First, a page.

C. difficile is a bacteria found in soil and other natural environments. It can also live in your gut or bowel along with many other kinds of bacteria. C. difficile is one of the most common infections found in hospitals and long-term care facilities.
Antibiotics used to treat infections kill many of the good bowel bacteria and allow C. Difficile to grow causing irritation of the bowel and diarrhea. This can happen with antibiotics taken at home or while staying in the hospital. Symptoms can include watery diarrhea, fever, abdominal pain or tenderness. Blood may or may not be present in the stool.
Treatment depends on the severity of the illness. People with mild symptoms may not need treatment. For more severe disease, the doctor will order antibiotics.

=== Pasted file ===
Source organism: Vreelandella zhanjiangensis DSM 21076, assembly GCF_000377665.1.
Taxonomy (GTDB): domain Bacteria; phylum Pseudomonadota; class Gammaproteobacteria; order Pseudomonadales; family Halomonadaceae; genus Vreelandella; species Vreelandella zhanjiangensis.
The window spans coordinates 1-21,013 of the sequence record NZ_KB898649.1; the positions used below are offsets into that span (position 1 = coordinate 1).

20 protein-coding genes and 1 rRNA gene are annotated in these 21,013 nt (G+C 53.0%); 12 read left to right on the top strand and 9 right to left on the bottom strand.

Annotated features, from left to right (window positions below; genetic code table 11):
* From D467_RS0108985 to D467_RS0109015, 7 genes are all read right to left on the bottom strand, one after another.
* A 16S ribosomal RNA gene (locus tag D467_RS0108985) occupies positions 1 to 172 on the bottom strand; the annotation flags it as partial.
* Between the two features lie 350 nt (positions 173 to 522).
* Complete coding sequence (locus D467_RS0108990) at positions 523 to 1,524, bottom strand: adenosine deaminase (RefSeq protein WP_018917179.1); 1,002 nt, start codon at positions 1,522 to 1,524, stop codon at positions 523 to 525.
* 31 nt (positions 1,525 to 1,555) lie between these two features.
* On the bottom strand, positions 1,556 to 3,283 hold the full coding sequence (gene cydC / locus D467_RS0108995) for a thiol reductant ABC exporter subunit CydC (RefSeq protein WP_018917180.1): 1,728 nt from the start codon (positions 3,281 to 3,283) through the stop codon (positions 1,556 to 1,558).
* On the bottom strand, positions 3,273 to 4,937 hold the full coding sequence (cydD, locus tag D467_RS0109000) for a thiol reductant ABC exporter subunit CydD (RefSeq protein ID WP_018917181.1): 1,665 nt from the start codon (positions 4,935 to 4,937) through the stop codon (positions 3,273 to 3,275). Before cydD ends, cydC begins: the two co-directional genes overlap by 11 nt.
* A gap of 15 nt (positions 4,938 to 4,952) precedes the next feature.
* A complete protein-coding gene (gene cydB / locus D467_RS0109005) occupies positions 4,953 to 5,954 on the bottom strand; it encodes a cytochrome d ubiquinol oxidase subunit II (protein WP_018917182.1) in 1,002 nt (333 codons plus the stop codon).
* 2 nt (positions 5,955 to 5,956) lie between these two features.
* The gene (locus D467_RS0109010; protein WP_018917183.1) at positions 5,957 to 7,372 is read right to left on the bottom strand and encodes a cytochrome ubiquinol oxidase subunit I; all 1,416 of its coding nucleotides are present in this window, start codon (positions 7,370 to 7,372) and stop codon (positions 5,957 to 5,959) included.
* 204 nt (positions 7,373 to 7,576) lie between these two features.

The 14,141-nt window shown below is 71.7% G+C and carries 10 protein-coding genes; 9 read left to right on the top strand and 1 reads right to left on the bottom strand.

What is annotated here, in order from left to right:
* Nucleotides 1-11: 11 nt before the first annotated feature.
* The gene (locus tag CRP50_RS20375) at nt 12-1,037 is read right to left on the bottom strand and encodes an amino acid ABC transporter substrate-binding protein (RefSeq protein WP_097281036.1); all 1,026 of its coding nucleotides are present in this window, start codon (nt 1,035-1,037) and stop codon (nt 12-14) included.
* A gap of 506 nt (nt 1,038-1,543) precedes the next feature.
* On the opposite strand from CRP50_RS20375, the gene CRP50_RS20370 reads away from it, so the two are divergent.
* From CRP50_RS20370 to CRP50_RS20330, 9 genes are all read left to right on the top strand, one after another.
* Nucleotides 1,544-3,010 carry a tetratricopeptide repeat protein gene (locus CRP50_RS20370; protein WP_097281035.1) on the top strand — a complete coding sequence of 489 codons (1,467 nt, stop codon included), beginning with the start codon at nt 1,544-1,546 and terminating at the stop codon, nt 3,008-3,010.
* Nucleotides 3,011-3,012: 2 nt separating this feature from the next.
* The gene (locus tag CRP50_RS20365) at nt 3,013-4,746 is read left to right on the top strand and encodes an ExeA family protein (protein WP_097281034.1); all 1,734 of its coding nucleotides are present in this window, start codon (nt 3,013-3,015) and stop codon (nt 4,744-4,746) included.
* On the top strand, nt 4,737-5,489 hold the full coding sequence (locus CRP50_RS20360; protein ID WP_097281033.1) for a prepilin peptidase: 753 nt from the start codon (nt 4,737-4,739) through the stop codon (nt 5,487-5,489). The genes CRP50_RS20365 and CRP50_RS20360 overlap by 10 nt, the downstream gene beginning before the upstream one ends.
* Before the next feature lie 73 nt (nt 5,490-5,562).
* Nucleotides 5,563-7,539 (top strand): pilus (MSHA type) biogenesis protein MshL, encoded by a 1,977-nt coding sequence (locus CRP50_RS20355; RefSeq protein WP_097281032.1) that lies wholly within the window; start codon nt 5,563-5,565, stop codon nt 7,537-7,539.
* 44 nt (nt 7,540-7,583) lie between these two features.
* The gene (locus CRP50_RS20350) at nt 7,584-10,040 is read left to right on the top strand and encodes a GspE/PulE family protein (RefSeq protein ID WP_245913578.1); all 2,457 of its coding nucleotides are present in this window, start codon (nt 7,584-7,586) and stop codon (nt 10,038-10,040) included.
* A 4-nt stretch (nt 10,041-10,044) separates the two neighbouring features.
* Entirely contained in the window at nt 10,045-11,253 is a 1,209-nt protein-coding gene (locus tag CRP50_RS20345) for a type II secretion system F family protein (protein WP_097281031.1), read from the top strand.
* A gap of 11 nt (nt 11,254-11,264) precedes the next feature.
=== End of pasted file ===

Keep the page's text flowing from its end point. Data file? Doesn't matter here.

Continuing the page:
Clostridium difficile spores persist for a long time in the environment. Transmission due to contaminated environmental sources and poor hand hygiene practices contribute to its spread within health care institutions. As a safety measure, staff will provide care using special precautions to prevent spread of the infection to other patients. The patient will be moved to a new room and their activities outside their room will be restricted. Health care providers entering the affected patient’s room may wear a gown and gloves. Everyone must clean their hands when they enter and exit the room, including the patient and their visitors. Special cleaning and disinfection of the environment must be strictly followed.